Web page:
Where and how do your ideas for sculpture come about Stephen?
I’m not sure where all my ideas originate, they can be triggered by something I see or a feeling I may have about a particular subject. I observe all that is around me and absorb myself in the now. Staying still long enough to feel the essence of my subject is important to me and central to what I eventually create.
Because I love to draw and play with animal characters, there seems no end to the possibilities of entertaining others. And that is truly my purpose – to create something and share it with others. My ability to translate a quick sketch into a bronze sculpture never ceases to amaze me. The ideas I eventually bring to life go through a conscious and subconscious process of ‘smile-ability’ both for myself and my audiences. So far so good.
My work comes from all directions, direct sales from existing clients and of course commissions.
How do you start a piece of sculpture?
Depending on the scale of my subject, I will decide early on what materials I want to use that will capture the energy of the piece.
My usual approach is to take some wire mesh and cut lengths and shape to my basic shape. I often lay it on a dark ground so I can see clearly the shape it is taking. If I’m not happy, I will reshape it until I have satisfied my inner vision of my piece. Dynamism is important to me because it expresses energy, so many artists fail to grasp this basic concept.
Once I’m happy with the wireframe, I insert metal bars inside the structure to give support and strength. This is called and armature.
I need to think about how it will stand, often the piece is leaning and unbalanced, so I need to ensure that the base and framework are strong enough to support the final piece in resin before it goes into bronze.
I then wrap the whole piece in silver tin-foil. This closes off any holes or gaps in the mesh so when I apply the resin at the next stage, it sits on the surface, reducing weight and resin.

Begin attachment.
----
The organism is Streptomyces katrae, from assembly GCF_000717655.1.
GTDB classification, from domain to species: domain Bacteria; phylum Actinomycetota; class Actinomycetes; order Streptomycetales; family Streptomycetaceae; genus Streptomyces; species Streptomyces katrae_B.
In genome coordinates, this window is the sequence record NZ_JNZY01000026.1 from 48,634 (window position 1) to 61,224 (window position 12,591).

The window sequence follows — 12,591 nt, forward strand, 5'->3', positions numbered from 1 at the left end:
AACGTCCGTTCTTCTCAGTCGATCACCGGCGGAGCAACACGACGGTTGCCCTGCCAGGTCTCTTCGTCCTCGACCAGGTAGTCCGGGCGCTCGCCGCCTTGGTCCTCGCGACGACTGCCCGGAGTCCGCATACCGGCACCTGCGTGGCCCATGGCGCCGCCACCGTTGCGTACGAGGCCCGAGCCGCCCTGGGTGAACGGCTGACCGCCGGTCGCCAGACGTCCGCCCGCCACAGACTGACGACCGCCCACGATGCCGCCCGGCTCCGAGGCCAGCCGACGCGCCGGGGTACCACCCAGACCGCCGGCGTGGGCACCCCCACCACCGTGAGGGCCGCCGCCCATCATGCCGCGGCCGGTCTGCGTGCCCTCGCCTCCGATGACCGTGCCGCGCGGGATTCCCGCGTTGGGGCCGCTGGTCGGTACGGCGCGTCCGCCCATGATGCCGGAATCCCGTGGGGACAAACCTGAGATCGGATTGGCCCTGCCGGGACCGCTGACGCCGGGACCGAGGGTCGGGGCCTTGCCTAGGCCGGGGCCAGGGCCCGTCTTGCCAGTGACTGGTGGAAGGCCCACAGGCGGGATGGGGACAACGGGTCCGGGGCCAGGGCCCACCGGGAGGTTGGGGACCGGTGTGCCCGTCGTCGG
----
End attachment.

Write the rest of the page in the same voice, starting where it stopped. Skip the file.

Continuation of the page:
Mixing this resin paste with a chemical hardener is toxic so I wear a face-mask to filter out the harmful fumes.
I apply a small amount of resin to the piece, starting at the base to ensure I have a solid structure. I have to work quickly as the resin takes only 15 minutes to dry to a concrete finish. Using a spatula, I work with free movement and the timing restriction helps me do this. Trying to capture a surface texture that suits the piece. You will notice that I don’t work the resin when I’ve finished but leave a rough textured effect that seems to work.
When everything is complete, I spray paint the piece with primer and then a topcoat to achieve a bronze look effect. This is done to show my audiences how the piece will look when it is cast in bronze.
Building each piece on a mobile base helps me manoeuver the piece when I’m working on and when I come to transport it to shows or the foundry.
Can you tell us more about the bronze process?
The lost wax process has been used for over 2,000 years to cast bronze. The process outlined below helps you understand this ancient but effective method of creating bronze.
Most people are surprised to learn that nearly all the bronze sculpture you see are hollow – even the small ones. This saves on material, weight and cost.
Bronze is a commodity that rises and falls, but it’s the craftsmanship in casting and finishing the bronze that is the main cost of each bronze piece.
Bronze lasts for a lifetime and beyond and when we buy a bronze we are making an investment, to retain or relinquish at a later time, a bronze should be treasured and respected.
Stephen’s bronze foundry is at www.bronzefoundry.co.uk